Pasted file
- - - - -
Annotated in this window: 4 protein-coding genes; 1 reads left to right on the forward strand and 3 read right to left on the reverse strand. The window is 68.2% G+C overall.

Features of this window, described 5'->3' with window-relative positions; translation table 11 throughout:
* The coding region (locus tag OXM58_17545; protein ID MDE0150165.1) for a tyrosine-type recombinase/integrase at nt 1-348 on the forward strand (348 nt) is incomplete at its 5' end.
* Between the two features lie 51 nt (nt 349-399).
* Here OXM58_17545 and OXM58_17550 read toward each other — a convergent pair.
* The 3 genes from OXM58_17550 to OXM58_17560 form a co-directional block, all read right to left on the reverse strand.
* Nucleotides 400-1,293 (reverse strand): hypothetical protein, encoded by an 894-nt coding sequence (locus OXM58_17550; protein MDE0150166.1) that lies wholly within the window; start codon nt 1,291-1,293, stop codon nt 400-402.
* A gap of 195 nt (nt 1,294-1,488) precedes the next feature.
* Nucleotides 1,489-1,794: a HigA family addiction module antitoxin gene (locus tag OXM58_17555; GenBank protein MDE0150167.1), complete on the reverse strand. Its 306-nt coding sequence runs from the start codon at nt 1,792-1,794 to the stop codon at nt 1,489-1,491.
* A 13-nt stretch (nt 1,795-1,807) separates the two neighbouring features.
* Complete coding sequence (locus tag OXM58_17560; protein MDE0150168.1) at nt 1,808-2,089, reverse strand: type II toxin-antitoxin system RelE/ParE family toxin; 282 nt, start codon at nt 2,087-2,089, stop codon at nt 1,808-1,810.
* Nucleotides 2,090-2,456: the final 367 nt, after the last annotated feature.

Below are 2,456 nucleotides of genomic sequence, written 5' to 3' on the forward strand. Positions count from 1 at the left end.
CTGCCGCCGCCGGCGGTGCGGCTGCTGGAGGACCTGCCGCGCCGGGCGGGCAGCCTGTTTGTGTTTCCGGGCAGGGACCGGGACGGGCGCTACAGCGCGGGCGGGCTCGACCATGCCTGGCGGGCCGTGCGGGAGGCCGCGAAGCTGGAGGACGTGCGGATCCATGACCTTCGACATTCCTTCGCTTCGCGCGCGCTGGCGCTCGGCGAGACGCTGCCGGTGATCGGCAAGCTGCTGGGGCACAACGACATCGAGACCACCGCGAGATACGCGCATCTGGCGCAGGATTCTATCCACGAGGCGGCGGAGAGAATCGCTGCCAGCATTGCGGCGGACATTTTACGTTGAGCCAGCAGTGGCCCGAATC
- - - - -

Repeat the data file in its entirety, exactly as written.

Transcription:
Annotated in this window: 4 protein-coding genes; 1 reads left to right on the forward strand and 3 read right to left on the reverse strand. The window is 68.2% G+C overall.

Features of this window, described 5'->3' with window-relative positions; translation table 11 throughout:
* The coding region (locus tag OXM58_17545; protein ID MDE0150165.1) for a tyrosine-type recombinase/integrase at nt 1-348 on the forward strand (348 nt) is incomplete at its 5' end.
* Between the two features lie 51 nt (nt 349-399).
* Here OXM58_17545 and OXM58_17550 read toward each other — a convergent pair.
* The 3 genes from OXM58_17550 to OXM58_17560 form a co-directional block, all read right to left on the reverse strand.
* Nucleotides 400-1,293 (reverse strand): hypothetical protein, encoded by an 894-nt coding sequence (locus OXM58_17550; protein MDE0150166.1) that lies wholly within the window; start codon nt 1,291-1,293, stop codon nt 400-402.
* A gap of 195 nt (nt 1,294-1,488) precedes the next feature.
* Nucleotides 1,489-1,794: a HigA family addiction module antitoxin gene (locus tag OXM58_17555; GenBank protein MDE0150167.1), complete on the reverse strand. Its 306-nt coding sequence runs from the start codon at nt 1,792-1,794 to the stop codon at nt 1,489-1,491.
* A 13-nt stretch (nt 1,795-1,807) separates the two neighbouring features.
* Complete coding sequence (locus tag OXM58_17560; protein MDE0150168.1) at nt 1,808-2,089, reverse strand: type II toxin-antitoxin system RelE/ParE family toxin; 282 nt, start codon at nt 2,087-2,089, stop codon at nt 1,808-1,810.
* Nucleotides 2,090-2,456: the final 367 nt, after the last annotated feature.

Below are 2,456 nucleotides of genomic sequence, written 5' to 3' on the forward strand. Positions count from 1 at the left end.
CTGCCGCCGCCGGCGGTGCGGCTGCTGGAGGACCTGCCGCGCCGGGCGGGCAGCCTGTTTGTGTTTCCGGGCAGGGACCGGGACGGGCGCTACAGCGCGGGCGGGCTCGACCATGCCTGGCGGGCCGTGCGGGAGGCCGCGAAGCTGGAGGACGTGCGGATCCATGACCTTCGACATTCCTTCGCTTCGCGCGCGCTGGCGCTCGGCGAGACGCTGCCGGTGATCGGCAAGCTGCTGGGGCACAACGACATCGAGACCACCGCGAGATACGCGCATCTGGCGCAGGATTCTATCCACGAGGCGGCGGAGAGAATCGCTGCCAGCATTGCGGCGGACATTTTACGTTGAGCCAGCAGTGGCCCGAATC